Magazine article The Spectator

A Gentler Age

Magazine article The Spectator

A Gentler Age

Article excerpt

Listening to Tony Blair being interviewed by John Humphrys on Today last week I was struck by the unusually deferential tone throughout. It sounded very cosy considering its substance was the future of the National Health Service whose shortcomings are now under such scrutiny. Where were the incessant interruptions we have grown to love? It even ended with some yukkiness about whether or not the Prime Minister would be taking paternity leave when his child is born in May.

One has mixed feelings about this. It would be splendid if the Prime Minister were to take six months off to change nappies and coo into the pram but one has to balance this against the prospect of John Prescott taking over. Such is the nature of this dilemma that I fear there is no satisfactory answer. Anyway, although Labour politicians are generally given an easier ride on Today than the Tories, the interview itself was something of a throwback to a gentler age of broadcasting.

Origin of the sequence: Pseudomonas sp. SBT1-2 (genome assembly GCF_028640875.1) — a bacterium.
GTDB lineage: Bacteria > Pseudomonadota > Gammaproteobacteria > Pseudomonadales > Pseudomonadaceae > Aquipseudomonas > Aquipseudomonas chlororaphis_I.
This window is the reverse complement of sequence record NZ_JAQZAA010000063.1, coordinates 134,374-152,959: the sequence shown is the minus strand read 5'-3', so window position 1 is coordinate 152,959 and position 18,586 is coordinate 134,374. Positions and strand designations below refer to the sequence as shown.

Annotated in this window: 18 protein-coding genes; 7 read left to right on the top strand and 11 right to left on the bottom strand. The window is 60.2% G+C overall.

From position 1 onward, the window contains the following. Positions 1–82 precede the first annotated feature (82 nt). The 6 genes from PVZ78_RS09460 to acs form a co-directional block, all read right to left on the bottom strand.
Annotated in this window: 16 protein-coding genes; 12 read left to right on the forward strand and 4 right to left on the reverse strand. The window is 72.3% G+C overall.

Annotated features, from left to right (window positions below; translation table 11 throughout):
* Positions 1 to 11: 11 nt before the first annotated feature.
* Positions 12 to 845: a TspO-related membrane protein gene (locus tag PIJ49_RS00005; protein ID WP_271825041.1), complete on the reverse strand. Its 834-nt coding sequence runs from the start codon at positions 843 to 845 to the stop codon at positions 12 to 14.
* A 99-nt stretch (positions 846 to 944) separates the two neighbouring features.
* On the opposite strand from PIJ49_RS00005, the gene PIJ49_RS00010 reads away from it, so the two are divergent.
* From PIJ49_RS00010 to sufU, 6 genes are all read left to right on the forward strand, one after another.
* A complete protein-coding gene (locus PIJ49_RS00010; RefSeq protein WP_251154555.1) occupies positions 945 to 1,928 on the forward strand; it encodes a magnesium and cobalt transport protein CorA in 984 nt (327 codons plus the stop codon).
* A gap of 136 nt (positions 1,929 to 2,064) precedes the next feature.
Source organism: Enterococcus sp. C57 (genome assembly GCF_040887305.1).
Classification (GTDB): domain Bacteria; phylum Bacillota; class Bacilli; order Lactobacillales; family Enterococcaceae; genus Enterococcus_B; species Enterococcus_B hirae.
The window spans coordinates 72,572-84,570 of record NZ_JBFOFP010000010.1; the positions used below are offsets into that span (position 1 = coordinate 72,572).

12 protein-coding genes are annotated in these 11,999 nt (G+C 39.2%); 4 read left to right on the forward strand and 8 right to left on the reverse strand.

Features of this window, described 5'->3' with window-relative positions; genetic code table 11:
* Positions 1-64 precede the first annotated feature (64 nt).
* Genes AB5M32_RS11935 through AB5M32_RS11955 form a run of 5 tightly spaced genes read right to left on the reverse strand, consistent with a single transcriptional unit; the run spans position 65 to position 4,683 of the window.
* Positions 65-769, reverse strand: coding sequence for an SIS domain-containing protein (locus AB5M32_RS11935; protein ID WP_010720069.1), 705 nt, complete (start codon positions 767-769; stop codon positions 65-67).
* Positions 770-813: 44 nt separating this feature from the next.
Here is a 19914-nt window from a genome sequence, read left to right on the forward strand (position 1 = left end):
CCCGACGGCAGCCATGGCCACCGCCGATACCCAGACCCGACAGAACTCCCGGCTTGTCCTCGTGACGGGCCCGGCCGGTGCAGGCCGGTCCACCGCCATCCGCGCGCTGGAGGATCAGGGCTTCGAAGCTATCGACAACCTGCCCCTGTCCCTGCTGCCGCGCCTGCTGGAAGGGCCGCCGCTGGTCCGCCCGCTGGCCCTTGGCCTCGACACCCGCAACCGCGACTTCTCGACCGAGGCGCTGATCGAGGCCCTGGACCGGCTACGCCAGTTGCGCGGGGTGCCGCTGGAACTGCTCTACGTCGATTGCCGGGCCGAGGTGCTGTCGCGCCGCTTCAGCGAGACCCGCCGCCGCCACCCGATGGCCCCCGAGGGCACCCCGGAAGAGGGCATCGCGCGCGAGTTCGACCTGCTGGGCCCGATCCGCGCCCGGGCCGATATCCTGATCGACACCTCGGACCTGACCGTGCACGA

It is always amusing to hear period recordings of this genre, as we did in Kebabbed: the Story of the Political Interview on Sunday night's The Westminster Hour on Radio Four. It was the first of four programmes presented by Ian Hargreaves and he delivered a brisk trot through the sycophantic style of early 1950s broadcasting interviews to the later more robust approach. The title comes from the moment in 1989 when the then opposition leader Neil Kinnock lost his temper during a pre-recorded interview with James Naughtie on the World at One. Naughtie asked Kinnock for his party's economic proposals and Kinnock either didn't have any or couldn't remember what they were. `I'm not going to be bloody kebabbed talking about what the alternatives are!' he shouted back. His outburst wasn't broadcast but copies of the tape were gleefully circulated around the BBC. A fuller version will be broadcast on Sunday, I believe.

The programme reminded me of how much present-day interviewers have two men to thank for their freedom of approach to political interviews: Aidan Crawley, editor of ITN when it began in 1955 and a former Labour MP, and Robin Day, lawyer-turned-interviewer. Both decided to challenge three decades of BBC deference. Day said Crawley believed strongly that politicians should be asked proper questions which gave listeners and viewers some answers. In this respect, Crawley and Day were pioneers.

Joe Haines, Harold Wilson's press secretary, said that Wilson was the master of the interview, knowing how to sit, when to light his pipe and disarming the interviewer by using his first name. …

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